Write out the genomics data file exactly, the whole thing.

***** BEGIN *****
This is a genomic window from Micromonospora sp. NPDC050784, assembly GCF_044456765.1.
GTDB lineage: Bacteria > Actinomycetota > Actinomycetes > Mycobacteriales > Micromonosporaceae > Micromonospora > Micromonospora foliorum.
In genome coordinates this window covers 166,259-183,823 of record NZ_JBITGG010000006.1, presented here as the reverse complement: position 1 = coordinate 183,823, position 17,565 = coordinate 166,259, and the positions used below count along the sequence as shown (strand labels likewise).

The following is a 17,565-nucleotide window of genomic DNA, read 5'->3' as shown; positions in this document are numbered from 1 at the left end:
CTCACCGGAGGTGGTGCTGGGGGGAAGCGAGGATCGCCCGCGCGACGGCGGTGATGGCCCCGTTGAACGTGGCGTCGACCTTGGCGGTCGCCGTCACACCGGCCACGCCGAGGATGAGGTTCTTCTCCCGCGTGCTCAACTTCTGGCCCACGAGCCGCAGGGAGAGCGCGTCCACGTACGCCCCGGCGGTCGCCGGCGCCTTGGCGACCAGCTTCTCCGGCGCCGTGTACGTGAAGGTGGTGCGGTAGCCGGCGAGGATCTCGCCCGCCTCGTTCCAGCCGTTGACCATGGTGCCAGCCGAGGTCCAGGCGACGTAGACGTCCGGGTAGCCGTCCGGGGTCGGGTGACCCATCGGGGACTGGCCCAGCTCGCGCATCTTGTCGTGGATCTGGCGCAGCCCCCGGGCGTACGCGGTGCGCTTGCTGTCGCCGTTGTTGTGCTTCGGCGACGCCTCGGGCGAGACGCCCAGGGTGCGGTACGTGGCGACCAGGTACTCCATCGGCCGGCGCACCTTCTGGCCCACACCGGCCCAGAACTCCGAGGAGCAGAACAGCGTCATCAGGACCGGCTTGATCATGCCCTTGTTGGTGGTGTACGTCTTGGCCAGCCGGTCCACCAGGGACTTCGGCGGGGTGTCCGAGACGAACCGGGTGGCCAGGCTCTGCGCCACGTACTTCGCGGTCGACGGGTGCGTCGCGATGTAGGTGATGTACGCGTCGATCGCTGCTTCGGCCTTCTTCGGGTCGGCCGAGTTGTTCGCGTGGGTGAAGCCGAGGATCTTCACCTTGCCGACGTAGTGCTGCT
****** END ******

This is a genomic window from Micromonospora sp. NPDC050784, assembly GCF_044456765.1.
GTDB lineage: Bacteria > Actinomycetota > Actinomycetes > Mycobacteriales > Micromonosporaceae > Micromonospora > Micromonospora foliorum.
In genome coordinates this window covers 166,259-183,823 of record NZ_JBITGG010000006.1, presented here as the reverse complement: position 1 = coordinate 183,823, position 17,565 = coordinate 166,259, and the positions used below count along the sequence as shown (strand labels likewise).

The following is a 17,565-nucleotide window of genomic DNA, read 5'->3' as shown; positions in this document are numbered from 1 at the left end:
CTCACCGGAGGTGGTGCTGGGGGGAAGCGAGGATCGCCCGCGCGACGGCGGTGATGGCCCCGTTGAACGTGGCGTCGACCTTGGCGGTCGCCGTCACACCGGCCACGCCGAGGATGAGGTTCTTCTCCCGCGTGCTCAACTTCTGGCCCACGAGCCGCAGGGAGAGCGCGTCCACGTACGCCCCGGCGGTCGCCGGCGCCTTGGCGACCAGCTTCTCCGGCGCCGTGTACGTGAAGGTGGTGCGGTAGCCGGCGAGGATCTCGCCCGCCTCGTTCCAGCCGTTGACCATGGTGCCAGCCGAGGTCCAGGCGACGTAGACGTCCGGGTAGCCGTCCGGGGTCGGGTGACCCATCGGGGACTGGCCCAGCTCGCGCATCTTGTCGTGGATCTGGCGCAGCCCCCGGGCGTACGCGGTGCGCTTGCTGTCGCCGTTGTTGTGCTTCGGCGACGCCTCGGGCGAGACGCCCAGGGTGCGGTACGTGGCGACCAGGTACTCCATCGGCCGGCGCACCTTCTGGCCCACACCGGCCCAGAACTCCGAGGAGCAGAACAGCGTCATCAGGACCGGCTTGATCATGCCCTTGTTGGTGGTGTACGTCTTGGCCAGCCGGTCCACCAGGGACTTCGGCGGGGTGTCCGAGACGAACCGGGTGGCCAGGCTCTGCGCCACGTACTTCGCGGTCGACGGGTGCGTCGCGATGTAGGTGATGTACGCGTCGATCGCTGCTTCGGCCTTCTTCGGGTCGGCCGAGTTGTTCGCGTGGGTGAAGCCGAGGATCTTCACCTTGCCGACGTAGTGCTGCT